Indian Catholic News

Indonesian activists fear for Catholic academic's safety

Lecturer Robertus Robet in hot water over song and speech criticizing Indonesian military.

Catholic activist Robertus Robet, delivers a speech during a “silent protest” by rights abuse victims on Feb. 28 in Jakarta. Robet has been accused of insulting the Indonesian military. (YouTube screengrab)

Activists and human rights abuse victims have called on the Indonesian government to allow the safe return of a Catholic lecturer and his family who fled to Australia after being arrested and charged for criticizing the military.

The call was made May 16 during what has become known as a “Thursday action” — a weekly silent protest calling on the government to address rights concerns that has been held outside the presidential palace for more than 10 years.

Robertus Robet, a lawyer, Jakarta State University lecturer, and rights activist, was accused of insulting the country’s powerful military during one such weekly protest on Feb. 28 and an online post.

At the protest, Robet criticized plans to place serving military officials in state agencies.

He was detained in early March but was later released after being charged with a computer crime law which could land him 18 months in prison.

At the time Robet said he was criticizing the military of the past, not the present.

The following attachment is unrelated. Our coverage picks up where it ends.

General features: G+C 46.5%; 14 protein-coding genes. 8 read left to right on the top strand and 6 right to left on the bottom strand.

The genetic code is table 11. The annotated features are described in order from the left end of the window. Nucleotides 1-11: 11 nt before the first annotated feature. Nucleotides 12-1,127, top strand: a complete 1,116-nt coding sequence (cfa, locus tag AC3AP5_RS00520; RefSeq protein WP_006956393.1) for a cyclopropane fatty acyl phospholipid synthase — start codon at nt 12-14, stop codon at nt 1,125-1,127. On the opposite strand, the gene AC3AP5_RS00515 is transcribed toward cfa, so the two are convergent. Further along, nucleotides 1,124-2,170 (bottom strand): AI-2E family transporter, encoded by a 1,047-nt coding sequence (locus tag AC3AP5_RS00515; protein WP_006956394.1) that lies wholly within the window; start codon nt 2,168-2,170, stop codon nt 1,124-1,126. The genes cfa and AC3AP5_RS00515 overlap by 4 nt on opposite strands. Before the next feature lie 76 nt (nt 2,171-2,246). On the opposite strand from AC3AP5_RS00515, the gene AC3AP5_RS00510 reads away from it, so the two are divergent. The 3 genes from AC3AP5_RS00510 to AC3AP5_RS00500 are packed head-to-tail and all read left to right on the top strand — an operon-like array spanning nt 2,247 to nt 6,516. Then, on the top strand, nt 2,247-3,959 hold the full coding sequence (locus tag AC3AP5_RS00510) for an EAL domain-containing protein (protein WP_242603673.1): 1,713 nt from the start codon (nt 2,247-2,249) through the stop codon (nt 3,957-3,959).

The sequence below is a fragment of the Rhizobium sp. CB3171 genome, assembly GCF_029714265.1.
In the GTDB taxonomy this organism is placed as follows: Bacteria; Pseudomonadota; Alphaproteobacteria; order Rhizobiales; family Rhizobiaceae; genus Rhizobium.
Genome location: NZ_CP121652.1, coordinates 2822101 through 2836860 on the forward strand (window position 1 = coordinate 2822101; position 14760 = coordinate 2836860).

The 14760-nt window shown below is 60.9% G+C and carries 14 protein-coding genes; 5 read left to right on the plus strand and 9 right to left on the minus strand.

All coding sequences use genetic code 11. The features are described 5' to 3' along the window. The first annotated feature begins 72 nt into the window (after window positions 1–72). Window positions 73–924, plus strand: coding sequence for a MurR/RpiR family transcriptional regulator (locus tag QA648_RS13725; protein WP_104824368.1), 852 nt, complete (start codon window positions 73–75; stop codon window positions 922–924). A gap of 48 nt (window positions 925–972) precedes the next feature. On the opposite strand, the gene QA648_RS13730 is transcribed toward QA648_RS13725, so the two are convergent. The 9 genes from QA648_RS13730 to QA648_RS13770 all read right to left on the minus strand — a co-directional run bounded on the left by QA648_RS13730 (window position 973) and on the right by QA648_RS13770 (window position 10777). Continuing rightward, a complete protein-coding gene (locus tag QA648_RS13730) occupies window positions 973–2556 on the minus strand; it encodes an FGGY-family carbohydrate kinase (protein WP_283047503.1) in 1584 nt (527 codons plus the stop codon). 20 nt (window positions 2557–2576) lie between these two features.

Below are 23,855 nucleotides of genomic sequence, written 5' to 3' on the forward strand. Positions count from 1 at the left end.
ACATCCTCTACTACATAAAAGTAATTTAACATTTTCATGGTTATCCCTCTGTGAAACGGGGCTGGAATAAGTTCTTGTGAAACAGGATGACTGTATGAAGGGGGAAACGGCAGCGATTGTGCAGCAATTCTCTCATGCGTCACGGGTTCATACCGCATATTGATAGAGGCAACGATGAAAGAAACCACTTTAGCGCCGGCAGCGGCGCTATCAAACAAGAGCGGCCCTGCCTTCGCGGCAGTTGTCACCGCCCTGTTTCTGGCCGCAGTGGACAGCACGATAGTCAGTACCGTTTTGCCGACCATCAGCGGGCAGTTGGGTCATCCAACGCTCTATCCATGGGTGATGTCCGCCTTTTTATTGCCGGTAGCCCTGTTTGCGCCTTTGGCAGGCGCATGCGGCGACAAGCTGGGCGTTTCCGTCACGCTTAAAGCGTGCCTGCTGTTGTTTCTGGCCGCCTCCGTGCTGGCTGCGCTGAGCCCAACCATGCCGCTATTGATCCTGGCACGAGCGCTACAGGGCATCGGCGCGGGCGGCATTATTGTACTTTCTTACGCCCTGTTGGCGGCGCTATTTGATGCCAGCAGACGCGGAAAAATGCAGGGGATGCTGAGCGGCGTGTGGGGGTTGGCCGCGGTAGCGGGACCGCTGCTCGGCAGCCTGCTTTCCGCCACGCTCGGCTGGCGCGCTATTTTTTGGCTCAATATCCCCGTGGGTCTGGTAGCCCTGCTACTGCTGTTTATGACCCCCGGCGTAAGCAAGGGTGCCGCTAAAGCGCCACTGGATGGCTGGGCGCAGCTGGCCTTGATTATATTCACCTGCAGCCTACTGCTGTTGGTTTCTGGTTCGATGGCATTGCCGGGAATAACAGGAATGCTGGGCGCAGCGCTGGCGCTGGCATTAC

According to Australia’s ABC News, the day after he was released, Robet and his family flew to Melbourne after he received threats.

The report also said he intended to return to Indonesia after the official results of the country’s presidential election are announced on May 22.

Unofficial counts have President Joko Widodo defeating his opponent Prabowo Subianto.

Indonesian activists have concerns about Robet’s safety if he returns.

"The Indonesian government and police must protect him, so that he can return to the country,” activist Katharina Sumarsih told at the May 16 protest.

“He did nothing wrong, he is innocent,” she said.

Sumarsih — whose son was shot dead during an anti-Suharto protest — said she feared that what has happened to Robet could happen to others who criticize the military.

Robet has also been accused of insulting the military in a song posted online and for which he has been charged and faces up to eight months in jail.

Usman Hamid, executive director of Amnesty International Indonesia, said the charge over the song was laid against Robet to intimidate and silence activists.

"He is an academic who only expressed his view on a plan to place military men in governmental institutions," news portal quoted him as saying.

Source: UCAN

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